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Wanted: New Home for Giant Fern

Published in the six Nashoba Publishing papers on Friday, 23 August 2002

The Dallas fern I had for ten years thrived so well in my house, in spite of neglect, that when I finally killed it I bought two more. One of them had an odd piece, where the fronds were much longer than the rest of the plant: I figured the nursery had fertilized it unevenly, and if I held off on fertilizer, that would eventually wear off.

Instead, the whole plant grew. The Dallas fern is supposed to be a compact plant: the other of the pair is two feet across -- but this one is five.

I love having ferns in the house: this one makes my otherwise stuffy office into a vibrant jungle. But I can't hang it anymore in the north window it likes, because I can't find a support to hang it on, that extends far enough for its width. I put it on top a couple of filing cabinets a few feet from the window; it's taken them over completely and is crowding my computer.

The Dallas fern is a sport (mutation) of the Boston Fern. This one is the size of a Boston, but that variety isn't supposed to have the tolerance for low humidity the Dallas has -- and this has: I've never misted it. Authorities also mention the Dallas' tolerance for neglect, without getting specific -- but I'll confess what this one has coped with.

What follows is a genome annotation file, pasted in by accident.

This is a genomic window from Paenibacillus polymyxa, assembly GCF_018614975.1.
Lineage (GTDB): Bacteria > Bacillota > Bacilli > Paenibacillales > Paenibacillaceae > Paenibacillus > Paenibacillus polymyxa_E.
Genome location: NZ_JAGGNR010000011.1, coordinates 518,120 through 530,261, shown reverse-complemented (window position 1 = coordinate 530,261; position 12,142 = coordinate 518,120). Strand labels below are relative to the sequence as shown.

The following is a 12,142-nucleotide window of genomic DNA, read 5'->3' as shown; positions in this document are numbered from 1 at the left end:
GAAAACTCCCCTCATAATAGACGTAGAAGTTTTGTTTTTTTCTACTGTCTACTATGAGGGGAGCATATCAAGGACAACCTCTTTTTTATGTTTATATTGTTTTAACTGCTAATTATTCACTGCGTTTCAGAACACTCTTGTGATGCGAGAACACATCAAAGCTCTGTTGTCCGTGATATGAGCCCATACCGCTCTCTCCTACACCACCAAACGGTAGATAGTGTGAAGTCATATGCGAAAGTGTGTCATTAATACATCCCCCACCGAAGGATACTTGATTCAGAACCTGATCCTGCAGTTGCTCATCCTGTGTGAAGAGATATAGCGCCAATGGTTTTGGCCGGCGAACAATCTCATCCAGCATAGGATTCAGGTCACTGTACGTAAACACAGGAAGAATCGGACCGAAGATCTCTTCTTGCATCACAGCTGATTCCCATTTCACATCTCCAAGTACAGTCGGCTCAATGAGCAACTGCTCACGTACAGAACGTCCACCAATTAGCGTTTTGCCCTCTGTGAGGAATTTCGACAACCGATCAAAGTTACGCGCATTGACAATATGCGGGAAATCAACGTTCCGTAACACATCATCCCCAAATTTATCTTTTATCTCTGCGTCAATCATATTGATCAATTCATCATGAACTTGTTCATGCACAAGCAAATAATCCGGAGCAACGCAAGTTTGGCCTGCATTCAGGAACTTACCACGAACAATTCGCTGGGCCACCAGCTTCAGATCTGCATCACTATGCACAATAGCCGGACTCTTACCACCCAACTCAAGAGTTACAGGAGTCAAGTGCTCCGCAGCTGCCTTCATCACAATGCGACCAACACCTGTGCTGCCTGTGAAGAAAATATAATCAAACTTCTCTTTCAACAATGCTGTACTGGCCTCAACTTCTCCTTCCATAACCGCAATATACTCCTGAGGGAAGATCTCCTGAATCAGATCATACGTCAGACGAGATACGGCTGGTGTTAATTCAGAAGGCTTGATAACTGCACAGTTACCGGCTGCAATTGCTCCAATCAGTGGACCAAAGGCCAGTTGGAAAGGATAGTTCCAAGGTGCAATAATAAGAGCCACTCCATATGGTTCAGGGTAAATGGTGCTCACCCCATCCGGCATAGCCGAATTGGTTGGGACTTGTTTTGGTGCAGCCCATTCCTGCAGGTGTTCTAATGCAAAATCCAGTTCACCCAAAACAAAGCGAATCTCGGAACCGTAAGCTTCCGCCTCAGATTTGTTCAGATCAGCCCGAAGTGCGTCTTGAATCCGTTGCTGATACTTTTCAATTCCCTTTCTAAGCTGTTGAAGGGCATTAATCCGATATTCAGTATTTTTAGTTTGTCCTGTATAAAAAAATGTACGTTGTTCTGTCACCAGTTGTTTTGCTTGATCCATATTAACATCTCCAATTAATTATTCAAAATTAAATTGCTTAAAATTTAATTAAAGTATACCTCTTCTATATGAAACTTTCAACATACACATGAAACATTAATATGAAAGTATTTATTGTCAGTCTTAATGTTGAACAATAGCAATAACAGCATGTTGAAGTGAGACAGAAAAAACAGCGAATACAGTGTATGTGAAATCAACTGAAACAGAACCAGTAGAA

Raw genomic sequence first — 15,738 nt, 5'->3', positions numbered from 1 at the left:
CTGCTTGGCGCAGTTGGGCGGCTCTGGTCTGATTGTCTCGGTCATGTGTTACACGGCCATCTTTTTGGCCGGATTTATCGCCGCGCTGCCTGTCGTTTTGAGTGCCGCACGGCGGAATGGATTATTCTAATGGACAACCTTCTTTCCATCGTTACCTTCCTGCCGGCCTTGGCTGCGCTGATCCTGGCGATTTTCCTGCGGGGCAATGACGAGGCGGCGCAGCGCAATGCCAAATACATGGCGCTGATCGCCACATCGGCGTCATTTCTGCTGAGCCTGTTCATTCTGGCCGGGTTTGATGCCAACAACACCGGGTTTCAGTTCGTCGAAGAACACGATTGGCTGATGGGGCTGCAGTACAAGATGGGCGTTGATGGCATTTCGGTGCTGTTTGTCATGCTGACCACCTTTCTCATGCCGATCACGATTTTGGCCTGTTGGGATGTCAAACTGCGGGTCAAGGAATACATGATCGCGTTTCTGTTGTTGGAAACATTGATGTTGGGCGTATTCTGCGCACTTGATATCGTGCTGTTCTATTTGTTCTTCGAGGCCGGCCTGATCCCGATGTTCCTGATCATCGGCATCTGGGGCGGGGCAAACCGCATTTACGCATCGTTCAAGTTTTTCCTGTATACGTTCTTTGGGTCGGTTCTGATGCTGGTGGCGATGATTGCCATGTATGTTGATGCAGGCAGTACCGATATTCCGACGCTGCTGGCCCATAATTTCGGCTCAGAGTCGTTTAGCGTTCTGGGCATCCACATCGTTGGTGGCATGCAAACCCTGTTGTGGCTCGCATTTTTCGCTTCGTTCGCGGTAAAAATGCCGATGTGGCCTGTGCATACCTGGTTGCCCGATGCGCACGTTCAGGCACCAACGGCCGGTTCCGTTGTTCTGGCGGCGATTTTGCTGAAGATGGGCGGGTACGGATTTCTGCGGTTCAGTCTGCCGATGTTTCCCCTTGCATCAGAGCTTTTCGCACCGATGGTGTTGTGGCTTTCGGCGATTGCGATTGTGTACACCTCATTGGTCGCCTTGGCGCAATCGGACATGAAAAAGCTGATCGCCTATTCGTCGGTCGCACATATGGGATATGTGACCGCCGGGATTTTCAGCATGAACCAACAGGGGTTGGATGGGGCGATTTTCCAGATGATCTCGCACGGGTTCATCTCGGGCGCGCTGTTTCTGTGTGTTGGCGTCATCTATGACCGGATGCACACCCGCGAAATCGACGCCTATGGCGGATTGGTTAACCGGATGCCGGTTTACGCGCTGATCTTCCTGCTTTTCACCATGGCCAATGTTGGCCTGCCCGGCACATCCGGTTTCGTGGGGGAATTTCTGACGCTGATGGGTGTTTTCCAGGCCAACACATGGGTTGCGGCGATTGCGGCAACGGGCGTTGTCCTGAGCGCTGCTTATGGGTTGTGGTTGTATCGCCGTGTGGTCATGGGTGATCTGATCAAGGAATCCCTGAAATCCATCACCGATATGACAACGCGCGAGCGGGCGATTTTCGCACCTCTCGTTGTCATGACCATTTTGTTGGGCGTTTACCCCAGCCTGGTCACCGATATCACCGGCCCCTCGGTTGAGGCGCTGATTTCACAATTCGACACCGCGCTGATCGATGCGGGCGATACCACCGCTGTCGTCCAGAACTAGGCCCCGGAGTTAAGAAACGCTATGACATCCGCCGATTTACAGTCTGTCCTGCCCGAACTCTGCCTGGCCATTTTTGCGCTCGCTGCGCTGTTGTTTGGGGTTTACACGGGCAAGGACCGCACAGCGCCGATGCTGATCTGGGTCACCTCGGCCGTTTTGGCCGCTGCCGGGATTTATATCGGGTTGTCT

It goes bone dry frequently. A few fronds yellow; it sends out a lot of thin, fuzzy aerial roots looking for water. I trim all that off, and it does fine.

It's so potbound, that to water it, I keep the pot in a deep dish which I fill with water. Later I come back and fill it again ... and sometimes again. When it finally gets enough, often it's sitting in water for hours more. I don't even bother to empty the dish; the roots haven't rotted from immersion, and the fern eventually drinks it all.

This is terrible treatment! But it looks great. Perhaps it's another sport: as big as the Boston, as tough as the Dallas (or tougher). A wonderful plant -- but where can it go? In some big public building, a church or a school? In your house?

I'll give it to whoever offers the best spot. Send a description, before September 23, to <> or in care of this paper, at P.O. Box 362, Devens, MA 01432.

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For more information

Boston Fern Production Guide — from the Mid-Florida Research and Education Center, part of the University of Florida's Institute of Food and Agricultural Sciences.

© Copyright 2002 Catherine Holmes Clark